Objective. To quantify time expended, patient satisfaction, and econometrics associated with short-acting (sargramostim, epoetin alfa) and long-acting (darbepoetin alfa, pegfilgrastim) growth factors.
Design. Retrospective resource utilization and prospective two-phase observational study.
Methods. During week 1, time-motion measurements related to patient treatment and drug preparation were collected for scheduling; check-in; phlebotomy; laboratory; and drug preparation, administration, and recording. Drug utilization for one chemotherapy cycle during weeks 2 and 3 was assessed for sargramostim, pegfilgrastim, epoetin alfa, darbepoetin alfa, sargramostim plus epoetin alfa, and pegfilgrastim plus darbepoetin alfa. Patients completed a satisfaction survey.
Results. Among 140 patients (mean age 58 yrs), mean chemotherapy cycle duration was 19 days. A total of 268 events were observed. Mean total staff time/patient visit for drug administration was 22.1 minutes, with most time spent on scheduling (5.5 min) and drug preparation, administration, recording (5.2 min). For sargramostim only versus pegfilgrastim only, pegfilgrastim resulted in a 37% reduction (p<0.01) in all visits and an 85% reduction (p<0.01) in mean number of doses. For epoetin alfa only versus darbepoetin alfa only, darbepoetin alfa resulted in a 48% reduction (p<0.01) in mean number of doses. The most common dosage of epoetin alfa was 40,000 U/week (63.6%) and that of darbepoetin alfa was 200 μg every other week (92%), but complete blood counts were obtained weekly. For pegfilgrastim plus darbepoetin alfa versus sargramostim plus epoetin alfa, a 45% reduction (p<0.01) in total visits and a 77% reduction (p<0.01) in mean number of doses were noted in the former group. In 69 patients converted to long-acting drugs, 65 actual hours for a single treatment cycle were saved. For patients receiving pegfilgrastim plus darbepoetin alfa, there was a 45% reduction in total clinic visits, 77% reduction in doses, and staff time savings of 1.9 hours/patient/cycle of chemotherapy. Fifty-four patients completed the survey and trended toward neutral in their responses, with moderate disagreement that receiving injections is painful.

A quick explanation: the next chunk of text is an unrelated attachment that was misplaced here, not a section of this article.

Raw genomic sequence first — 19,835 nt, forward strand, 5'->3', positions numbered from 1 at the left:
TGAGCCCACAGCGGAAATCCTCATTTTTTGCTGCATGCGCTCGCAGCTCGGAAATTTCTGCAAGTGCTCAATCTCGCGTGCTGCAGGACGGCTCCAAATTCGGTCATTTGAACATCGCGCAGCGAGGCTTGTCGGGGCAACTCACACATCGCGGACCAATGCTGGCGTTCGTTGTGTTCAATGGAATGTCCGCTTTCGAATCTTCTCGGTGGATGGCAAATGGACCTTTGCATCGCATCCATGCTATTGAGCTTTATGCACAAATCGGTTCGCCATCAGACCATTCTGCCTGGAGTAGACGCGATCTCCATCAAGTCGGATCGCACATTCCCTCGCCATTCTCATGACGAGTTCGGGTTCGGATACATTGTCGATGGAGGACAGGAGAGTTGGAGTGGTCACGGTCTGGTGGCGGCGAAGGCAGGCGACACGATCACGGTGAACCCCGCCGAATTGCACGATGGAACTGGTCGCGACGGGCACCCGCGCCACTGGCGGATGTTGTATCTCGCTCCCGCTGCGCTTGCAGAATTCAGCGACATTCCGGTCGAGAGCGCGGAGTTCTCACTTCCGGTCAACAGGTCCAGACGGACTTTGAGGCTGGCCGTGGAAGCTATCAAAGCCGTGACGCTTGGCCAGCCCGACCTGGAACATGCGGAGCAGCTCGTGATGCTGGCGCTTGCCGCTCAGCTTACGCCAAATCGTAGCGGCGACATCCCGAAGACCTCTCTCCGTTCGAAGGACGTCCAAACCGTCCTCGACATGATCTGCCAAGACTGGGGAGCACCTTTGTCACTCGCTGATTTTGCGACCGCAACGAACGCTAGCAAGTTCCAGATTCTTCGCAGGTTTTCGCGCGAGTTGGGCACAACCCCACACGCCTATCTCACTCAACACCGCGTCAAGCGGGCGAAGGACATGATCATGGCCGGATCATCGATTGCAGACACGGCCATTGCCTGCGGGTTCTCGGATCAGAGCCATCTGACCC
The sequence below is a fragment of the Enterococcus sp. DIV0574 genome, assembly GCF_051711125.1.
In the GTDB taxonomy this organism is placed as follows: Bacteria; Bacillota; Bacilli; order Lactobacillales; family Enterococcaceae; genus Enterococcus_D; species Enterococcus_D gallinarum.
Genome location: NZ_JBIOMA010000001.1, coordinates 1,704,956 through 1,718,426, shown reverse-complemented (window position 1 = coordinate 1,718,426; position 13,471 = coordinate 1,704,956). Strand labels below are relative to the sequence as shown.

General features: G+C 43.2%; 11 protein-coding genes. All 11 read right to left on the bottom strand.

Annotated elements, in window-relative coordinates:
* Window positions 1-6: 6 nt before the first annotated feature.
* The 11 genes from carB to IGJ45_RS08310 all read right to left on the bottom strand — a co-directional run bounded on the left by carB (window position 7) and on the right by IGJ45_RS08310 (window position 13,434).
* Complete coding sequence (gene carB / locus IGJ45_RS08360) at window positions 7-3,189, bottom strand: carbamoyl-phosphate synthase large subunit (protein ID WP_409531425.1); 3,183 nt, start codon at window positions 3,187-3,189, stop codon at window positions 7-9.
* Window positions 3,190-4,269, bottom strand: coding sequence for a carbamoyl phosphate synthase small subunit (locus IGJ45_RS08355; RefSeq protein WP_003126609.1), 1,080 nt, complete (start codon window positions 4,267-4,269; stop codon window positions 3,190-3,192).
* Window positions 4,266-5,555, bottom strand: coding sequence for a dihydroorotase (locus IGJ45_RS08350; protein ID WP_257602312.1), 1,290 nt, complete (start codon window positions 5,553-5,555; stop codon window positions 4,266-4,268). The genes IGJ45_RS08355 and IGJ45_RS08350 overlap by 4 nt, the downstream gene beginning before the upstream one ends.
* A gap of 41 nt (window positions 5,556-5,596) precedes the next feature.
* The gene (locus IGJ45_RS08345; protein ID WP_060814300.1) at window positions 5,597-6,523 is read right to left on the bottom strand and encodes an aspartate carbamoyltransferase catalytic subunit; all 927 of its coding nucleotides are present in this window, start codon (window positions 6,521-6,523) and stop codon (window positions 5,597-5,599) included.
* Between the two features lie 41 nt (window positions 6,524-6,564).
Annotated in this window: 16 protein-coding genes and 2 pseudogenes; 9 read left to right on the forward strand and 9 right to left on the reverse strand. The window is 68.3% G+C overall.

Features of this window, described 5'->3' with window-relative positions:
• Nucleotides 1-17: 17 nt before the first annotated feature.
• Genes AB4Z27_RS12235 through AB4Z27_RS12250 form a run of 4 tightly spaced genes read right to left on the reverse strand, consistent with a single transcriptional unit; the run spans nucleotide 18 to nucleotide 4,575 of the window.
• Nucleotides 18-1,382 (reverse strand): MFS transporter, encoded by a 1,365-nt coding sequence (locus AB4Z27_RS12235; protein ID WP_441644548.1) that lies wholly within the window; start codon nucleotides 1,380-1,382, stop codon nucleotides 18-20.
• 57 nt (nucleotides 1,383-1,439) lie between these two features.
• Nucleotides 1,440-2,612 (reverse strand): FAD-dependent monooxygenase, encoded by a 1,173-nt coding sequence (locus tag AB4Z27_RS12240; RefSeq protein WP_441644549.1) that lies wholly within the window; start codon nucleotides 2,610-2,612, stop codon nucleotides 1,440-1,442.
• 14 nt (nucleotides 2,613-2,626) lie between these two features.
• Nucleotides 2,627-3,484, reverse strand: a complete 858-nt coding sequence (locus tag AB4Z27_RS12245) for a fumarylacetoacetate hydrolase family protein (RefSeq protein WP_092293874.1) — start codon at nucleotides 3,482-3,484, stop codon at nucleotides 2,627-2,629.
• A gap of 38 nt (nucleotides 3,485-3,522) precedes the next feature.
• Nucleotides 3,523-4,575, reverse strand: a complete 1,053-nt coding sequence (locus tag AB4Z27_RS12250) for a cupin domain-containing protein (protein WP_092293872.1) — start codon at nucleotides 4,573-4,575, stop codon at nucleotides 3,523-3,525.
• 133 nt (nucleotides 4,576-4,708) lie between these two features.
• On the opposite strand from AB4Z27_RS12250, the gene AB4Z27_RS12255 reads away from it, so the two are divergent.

Conclusion. Long-acting growth factors resulted in significant time savings for staff and providers by reducing the number of necessary office visits for drug administration. These time savings can significantly improve the quality of life for patients, as well as nurses, physicians, and caregivers.